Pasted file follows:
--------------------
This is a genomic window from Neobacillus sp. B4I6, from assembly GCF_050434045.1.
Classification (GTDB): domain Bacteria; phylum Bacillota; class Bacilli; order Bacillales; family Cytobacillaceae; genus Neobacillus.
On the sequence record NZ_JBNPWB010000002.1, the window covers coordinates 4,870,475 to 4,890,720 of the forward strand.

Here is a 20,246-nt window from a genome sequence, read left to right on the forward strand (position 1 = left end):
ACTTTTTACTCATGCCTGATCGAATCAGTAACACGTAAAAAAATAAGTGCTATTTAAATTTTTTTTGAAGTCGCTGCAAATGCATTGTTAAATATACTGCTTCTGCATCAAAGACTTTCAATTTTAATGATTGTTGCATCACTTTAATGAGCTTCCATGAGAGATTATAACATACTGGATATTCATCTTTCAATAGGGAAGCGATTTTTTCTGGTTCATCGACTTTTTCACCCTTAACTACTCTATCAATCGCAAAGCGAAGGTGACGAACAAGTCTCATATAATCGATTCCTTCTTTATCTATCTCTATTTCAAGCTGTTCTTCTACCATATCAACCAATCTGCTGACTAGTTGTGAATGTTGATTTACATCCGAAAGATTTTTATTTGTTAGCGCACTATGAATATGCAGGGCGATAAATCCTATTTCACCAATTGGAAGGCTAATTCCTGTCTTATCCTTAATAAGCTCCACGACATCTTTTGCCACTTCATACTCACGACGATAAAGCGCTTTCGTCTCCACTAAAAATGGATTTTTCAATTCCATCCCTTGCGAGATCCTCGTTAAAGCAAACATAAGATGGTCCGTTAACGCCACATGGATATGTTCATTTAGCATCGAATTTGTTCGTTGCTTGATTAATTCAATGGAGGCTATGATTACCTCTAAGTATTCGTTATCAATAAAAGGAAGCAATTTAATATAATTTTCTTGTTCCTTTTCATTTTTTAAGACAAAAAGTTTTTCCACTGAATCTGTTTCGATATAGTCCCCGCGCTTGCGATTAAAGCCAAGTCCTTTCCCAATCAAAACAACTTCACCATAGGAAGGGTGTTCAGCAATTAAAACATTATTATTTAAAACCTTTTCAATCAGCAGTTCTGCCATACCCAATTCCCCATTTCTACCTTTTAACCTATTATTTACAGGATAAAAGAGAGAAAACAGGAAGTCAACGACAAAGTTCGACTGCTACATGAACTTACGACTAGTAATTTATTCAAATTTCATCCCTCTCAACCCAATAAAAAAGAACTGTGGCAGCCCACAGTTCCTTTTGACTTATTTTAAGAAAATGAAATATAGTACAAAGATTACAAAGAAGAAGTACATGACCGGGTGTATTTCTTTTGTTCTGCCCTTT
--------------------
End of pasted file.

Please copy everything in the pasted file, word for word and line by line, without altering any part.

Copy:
This is a genomic window from Neobacillus sp. B4I6, from assembly GCF_050434045.1.
Classification (GTDB): domain Bacteria; phylum Bacillota; class Bacilli; order Bacillales; family Cytobacillaceae; genus Neobacillus.
On the sequence record NZ_JBNPWB010000002.1, the window covers coordinates 4,870,475 to 4,890,720 of the forward strand.

Here is a 20,246-nt window from a genome sequence, read left to right on the forward strand (position 1 = left end):
ACTTTTTACTCATGCCTGATCGAATCAGTAACACGTAAAAAAATAAGTGCTATTTAAATTTTTTTTGAAGTCGCTGCAAATGCATTGTTAAATATACTGCTTCTGCATCAAAGACTTTCAATTTTAATGATTGTTGCATCACTTTAATGAGCTTCCATGAGAGATTATAACATACTGGATATTCATCTTTCAATAGGGAAGCGATTTTTTCTGGTTCATCGACTTTTTCACCCTTAACTACTCTATCAATCGCAAAGCGAAGGTGACGAACAAGTCTCATATAATCGATTCCTTCTTTATCTATCTCTATTTCAAGCTGTTCTTCTACCATATCAACCAATCTGCTGACTAGTTGTGAATGTTGATTTACATCCGAAAGATTTTTATTTGTTAGCGCACTATGAATATGCAGGGCGATAAATCCTATTTCACCAATTGGAAGGCTAATTCCTGTCTTATCCTTAATAAGCTCCACGACATCTTTTGCCACTTCATACTCACGACGATAAAGCGCTTTCGTCTCCACTAAAAATGGATTTTTCAATTCCATCCCTTGCGAGATCCTCGTTAAAGCAAACATAAGATGGTCCGTTAACGCCACATGGATATGTTCATTTAGCATCGAATTTGTTCGTTGCTTGATTAATTCAATGGAGGCTATGATTACCTCTAAGTATTCGTTATCAATAAAAGGAAGCAATTTAATATAATTTTCTTGTTCCTTTTCATTTTTTAAGACAAAAAGTTTTTCCACTGAATCTGTTTCGATATAGTCCCCGCGCTTGCGATTAAAGCCAAGTCCTTTCCCAATCAAAACAACTTCACCATAGGAAGGGTGTTCAGCAATTAAAACATTATTATTTAAAACCTTTTCAATCAGCAGTTCTGCCATACCCAATTCCCCATTTCTACCTTTTAACCTATTATTTACAGGATAAAAGAGAGAAAACAGGAAGTCAACGACAAAGTTCGACTGCTACATGAACTTACGACTAGTAATTTATTCAAATTTCATCCCTCTCAACCCAATAAAAAAGAACTGTGGCAGCCCACAGTTCCTTTTGACTTATTTTAAGAAAATGAAATATAGTACAAAGATTACAAAGAAGAAGTACATGACCGGGTGTATTTCTTTTGTTCTGCCCTTT